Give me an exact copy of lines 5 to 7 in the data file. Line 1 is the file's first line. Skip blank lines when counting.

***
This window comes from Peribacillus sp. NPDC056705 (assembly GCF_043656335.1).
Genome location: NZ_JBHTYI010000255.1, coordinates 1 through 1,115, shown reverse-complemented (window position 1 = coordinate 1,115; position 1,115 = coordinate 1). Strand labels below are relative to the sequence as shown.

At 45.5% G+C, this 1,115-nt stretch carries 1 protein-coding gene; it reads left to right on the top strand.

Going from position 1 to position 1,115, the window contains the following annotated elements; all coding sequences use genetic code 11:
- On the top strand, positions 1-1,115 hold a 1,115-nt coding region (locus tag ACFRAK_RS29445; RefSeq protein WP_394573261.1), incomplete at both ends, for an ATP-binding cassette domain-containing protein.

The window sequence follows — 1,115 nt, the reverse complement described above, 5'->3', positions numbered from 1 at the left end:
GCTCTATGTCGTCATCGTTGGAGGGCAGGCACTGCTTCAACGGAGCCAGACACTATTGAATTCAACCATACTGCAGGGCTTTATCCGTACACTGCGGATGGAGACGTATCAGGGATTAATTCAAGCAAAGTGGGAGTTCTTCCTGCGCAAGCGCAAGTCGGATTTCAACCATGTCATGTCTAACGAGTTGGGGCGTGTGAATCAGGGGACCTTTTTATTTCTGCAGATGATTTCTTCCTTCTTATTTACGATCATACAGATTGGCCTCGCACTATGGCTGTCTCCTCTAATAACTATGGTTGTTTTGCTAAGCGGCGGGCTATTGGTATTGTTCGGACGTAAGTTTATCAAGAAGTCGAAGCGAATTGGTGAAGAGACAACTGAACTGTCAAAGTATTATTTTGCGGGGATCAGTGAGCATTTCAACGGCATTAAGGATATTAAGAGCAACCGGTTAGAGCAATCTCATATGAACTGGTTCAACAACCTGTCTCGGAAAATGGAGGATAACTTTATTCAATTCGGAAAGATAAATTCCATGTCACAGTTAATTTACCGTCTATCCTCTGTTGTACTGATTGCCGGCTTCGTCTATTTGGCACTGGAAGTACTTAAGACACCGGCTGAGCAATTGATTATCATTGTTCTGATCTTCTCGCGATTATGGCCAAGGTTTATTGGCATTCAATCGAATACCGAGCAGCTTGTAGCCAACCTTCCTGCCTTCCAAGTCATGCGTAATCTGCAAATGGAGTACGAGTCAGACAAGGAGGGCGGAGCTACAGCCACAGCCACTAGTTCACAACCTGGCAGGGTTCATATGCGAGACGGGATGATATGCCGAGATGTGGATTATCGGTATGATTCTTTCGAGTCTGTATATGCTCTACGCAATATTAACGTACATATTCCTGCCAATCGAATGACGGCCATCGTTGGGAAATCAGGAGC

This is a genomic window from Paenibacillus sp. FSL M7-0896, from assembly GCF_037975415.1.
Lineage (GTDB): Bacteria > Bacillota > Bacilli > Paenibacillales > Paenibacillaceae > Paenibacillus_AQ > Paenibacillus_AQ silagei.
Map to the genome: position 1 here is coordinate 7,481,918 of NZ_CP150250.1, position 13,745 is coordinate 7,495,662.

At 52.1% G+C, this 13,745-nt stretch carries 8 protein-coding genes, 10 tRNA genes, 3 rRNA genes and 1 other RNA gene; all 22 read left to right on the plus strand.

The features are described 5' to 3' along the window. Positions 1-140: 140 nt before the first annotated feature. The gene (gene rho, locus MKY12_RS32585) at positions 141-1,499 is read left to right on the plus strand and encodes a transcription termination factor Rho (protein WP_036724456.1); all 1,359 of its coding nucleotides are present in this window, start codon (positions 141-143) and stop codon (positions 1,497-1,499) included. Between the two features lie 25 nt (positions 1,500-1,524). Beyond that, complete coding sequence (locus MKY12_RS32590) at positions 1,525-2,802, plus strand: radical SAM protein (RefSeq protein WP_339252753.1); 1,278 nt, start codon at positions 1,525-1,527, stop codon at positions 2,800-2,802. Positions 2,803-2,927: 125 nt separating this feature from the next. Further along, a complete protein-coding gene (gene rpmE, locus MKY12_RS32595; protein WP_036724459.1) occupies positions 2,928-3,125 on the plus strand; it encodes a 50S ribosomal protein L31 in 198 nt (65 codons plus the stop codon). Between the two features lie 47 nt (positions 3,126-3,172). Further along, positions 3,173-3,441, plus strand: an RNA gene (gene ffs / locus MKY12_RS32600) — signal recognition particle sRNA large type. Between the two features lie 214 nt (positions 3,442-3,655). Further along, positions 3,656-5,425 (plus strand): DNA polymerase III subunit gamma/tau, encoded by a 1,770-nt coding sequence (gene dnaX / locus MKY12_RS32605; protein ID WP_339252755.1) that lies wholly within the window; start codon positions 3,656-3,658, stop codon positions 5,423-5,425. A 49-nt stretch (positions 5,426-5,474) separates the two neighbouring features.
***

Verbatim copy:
- On the top strand, positions 1-1,115 hold a 1,115-nt coding region (locus tag ACFRAK_RS29445; RefSeq protein WP_394573261.1), incomplete at both ends, for an ATP-binding cassette domain-containing protein.

The window sequence follows — 1,115 nt, the reverse complement described above, 5'->3', positions numbered from 1 at the left end:
GCTCTATGTCGTCATCGTTGGAGGGCAGGCACTGCTTCAACGGAGCCAGACACTATTGAATTCAACCATACTGCAGGGCTTTATCCGTACACTGCGGATGGAGACGTATCAGGGATTAATTCAAGCAAAGTGGGAGTTCTTCCTGCGCAAGCGCAAGTCGGATTTCAACCATGTCATGTCTAACGAGTTGGGGCGTGTGAATCAGGGGACCTTTTTATTTCTGCAGATGATTTCTTCCTTCTTATTTACGATCATACAGATTGGCCTCGCACTATGGCTGTCTCCTCTAATAACTATGGTTGTTTTGCTAAGCGGCGGGCTATTGGTATTGTTCGGACGTAAGTTTATCAAGAAGTCGAAGCGAATTGGTGAAGAGACAACTGAACTGTCAAAGTATTATTTTGCGGGGATCAGTGAGCATTTCAACGGCATTAAGGATATTAAGAGCAACCGGTTAGAGCAATCTCATATGAACTGGTTCAACAACCTGTCTCGGAAAATGGAGGATAACTTTATTCAATTCGGAAAGATAAATTCCATGTCACAGTTAATTTACCGTCTATCCTCTGTTGTACTGATTGCCGGCTTCGTCTATTTGGCACTGGAAGTACTTAAGACACCGGCTGAGCAATTGATTATCATTGTTCTGATCTTCTCGCGATTATGGCCAAGGTTTATTGGCATTCAATCGAATACCGAGCAGCTTGTAGCCAACCTTCCTGCCTTCCAAGTCATGCGTAATCTGCAAATGGAGTACGAGTCAGACAAGGAGGGCGGAGCTACAGCCACAGCCACTAGTTCACAACCTGGCAGGGTTCATATGCGAGACGGGATGATATGCCGAGATGTGGATTATCGGTATGATTCTTTCGAGTCTGTATATGCTCTACGCAATATTAACGTACATATTCCTGCCAATCGAATGACGGCCATCGTTGGGAAATCAGGAGC